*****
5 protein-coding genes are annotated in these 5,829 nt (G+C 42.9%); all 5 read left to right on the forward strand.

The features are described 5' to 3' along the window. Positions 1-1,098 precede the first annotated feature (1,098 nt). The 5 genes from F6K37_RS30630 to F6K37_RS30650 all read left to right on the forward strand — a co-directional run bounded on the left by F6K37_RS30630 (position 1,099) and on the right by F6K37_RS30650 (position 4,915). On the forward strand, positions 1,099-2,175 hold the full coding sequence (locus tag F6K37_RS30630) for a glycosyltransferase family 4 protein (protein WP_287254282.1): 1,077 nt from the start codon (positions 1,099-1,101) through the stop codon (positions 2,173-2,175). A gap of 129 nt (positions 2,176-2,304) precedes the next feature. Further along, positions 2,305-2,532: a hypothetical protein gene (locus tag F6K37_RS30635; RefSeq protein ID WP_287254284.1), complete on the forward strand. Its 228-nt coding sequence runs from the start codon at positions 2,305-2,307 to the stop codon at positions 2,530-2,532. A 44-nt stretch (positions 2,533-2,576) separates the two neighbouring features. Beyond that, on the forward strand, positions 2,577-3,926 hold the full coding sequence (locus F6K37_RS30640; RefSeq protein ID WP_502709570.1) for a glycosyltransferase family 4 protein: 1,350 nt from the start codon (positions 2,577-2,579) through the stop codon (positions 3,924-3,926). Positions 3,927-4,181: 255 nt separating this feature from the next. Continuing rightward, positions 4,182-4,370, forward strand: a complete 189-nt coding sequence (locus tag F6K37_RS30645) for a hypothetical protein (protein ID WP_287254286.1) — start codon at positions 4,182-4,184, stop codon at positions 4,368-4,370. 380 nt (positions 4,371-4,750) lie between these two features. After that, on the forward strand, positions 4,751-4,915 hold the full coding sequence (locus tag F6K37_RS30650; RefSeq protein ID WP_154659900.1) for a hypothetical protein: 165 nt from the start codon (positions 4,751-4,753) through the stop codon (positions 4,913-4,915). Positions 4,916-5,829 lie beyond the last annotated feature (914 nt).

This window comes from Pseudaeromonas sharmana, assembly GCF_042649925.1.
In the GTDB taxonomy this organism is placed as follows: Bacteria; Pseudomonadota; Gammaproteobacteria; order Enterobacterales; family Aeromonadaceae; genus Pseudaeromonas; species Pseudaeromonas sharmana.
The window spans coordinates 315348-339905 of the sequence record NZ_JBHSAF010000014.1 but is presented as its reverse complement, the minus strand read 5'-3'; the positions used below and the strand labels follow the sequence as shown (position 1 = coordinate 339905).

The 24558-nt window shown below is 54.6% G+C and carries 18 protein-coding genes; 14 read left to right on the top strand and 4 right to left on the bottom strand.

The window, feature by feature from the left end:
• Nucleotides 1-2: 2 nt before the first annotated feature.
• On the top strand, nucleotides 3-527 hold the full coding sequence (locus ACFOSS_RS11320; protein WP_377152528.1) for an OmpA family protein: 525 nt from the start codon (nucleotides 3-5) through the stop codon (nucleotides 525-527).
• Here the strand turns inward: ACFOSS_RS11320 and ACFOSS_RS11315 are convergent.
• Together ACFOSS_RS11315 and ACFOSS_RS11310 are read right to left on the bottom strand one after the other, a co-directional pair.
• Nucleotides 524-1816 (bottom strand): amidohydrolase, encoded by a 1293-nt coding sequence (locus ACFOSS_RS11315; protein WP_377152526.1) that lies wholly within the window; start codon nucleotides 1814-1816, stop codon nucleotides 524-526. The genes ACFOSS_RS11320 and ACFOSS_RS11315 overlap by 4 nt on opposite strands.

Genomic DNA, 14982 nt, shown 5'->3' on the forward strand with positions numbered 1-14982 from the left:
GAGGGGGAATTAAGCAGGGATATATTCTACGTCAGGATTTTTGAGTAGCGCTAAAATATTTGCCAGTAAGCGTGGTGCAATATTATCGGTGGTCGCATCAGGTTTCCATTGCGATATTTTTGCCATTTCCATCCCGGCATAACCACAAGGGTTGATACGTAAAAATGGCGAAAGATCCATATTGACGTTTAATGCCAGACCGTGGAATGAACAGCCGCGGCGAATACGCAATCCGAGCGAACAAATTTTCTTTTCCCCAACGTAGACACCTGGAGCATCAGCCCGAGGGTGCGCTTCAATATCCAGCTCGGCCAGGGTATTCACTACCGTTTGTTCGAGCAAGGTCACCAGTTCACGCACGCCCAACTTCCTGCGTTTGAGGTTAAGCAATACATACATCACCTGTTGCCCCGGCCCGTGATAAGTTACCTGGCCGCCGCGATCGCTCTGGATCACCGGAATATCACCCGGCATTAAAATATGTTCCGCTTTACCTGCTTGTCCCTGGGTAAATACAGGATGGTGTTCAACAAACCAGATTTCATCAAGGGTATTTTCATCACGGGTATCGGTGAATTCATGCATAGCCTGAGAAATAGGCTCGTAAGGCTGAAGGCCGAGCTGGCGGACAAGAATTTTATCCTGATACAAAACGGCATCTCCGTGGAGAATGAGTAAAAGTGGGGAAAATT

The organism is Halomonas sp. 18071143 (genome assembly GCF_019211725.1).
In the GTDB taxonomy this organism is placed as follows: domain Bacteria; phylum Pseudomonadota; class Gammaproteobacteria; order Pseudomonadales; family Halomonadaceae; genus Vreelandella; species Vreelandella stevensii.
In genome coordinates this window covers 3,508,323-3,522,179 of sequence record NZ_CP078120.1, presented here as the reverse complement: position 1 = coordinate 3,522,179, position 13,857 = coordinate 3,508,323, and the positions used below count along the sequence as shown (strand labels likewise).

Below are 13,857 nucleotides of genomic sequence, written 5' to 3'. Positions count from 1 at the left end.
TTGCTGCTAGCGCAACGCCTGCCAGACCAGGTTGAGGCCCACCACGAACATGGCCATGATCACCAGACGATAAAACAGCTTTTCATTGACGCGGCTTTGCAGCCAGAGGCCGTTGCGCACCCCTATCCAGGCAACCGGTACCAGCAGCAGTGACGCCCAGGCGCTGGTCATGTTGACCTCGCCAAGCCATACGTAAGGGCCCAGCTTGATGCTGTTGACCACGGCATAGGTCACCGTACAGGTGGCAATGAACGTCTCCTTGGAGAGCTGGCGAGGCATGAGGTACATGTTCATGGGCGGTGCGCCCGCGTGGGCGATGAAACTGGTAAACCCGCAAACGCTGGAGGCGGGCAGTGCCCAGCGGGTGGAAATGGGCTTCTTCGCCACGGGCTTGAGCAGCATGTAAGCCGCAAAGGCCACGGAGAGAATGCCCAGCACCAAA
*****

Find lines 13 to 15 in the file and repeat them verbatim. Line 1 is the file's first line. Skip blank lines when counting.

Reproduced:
Genomic DNA, 14982 nt, shown 5'->3' on the forward strand with positions numbered 1-14982 from the left:
GAGGGGGAATTAAGCAGGGATATATTCTACGTCAGGATTTTTGAGTAGCGCTAAAATATTTGCCAGTAAGCGTGGTGCAATATTATCGGTGGTCGCATCAGGTTTCCATTGCGATATTTTTGCCATTTCCATCCCGGCATAACCACAAGGGTTGATACGTAAAAATGGCGAAAGATCCATATTGACGTTTAATGCCAGACCGTGGAATGAACAGCCGCGGCGAATACGCAATCCGAGCGAACAAATTTTCTTTTCCCCAACGTAGACACCTGGAGCATCAGCCCGAGGGTGCGCTTCAATATCCAGCTCGGCCAGGGTATTCACTACCGTTTGTTCGAGCAAGGTCACCAGTTCACGCACGCCCAACTTCCTGCGTTTGAGGTTAAGCAATACATACATCACCTGTTGCCCCGGCCCGTGATAAGTTACCTGGCCGCCGCGATCGCTCTGGATCACCGGAATATCACCCGGCATTAAAATATGTTCCGCTTTACCTGCTTGTCCCTGGGTAAATACAGGATGGTGTTCAACAAACCAGATTTCATCAAGGGTATTTTCATCACGGGTATCGGTGAATTCATGCATAGCCTGAGAAATAGGCTCGTAAGGCTGAAGGCCGAGCTGGCGGACAAGAATTTTATCCTGATACAAAACGGCATCTCCGTGGAGAATGAGTAAAAGTGGGGAAAATT

The organism is Halomonas sp. 18071143 (genome assembly GCF_019211725.1).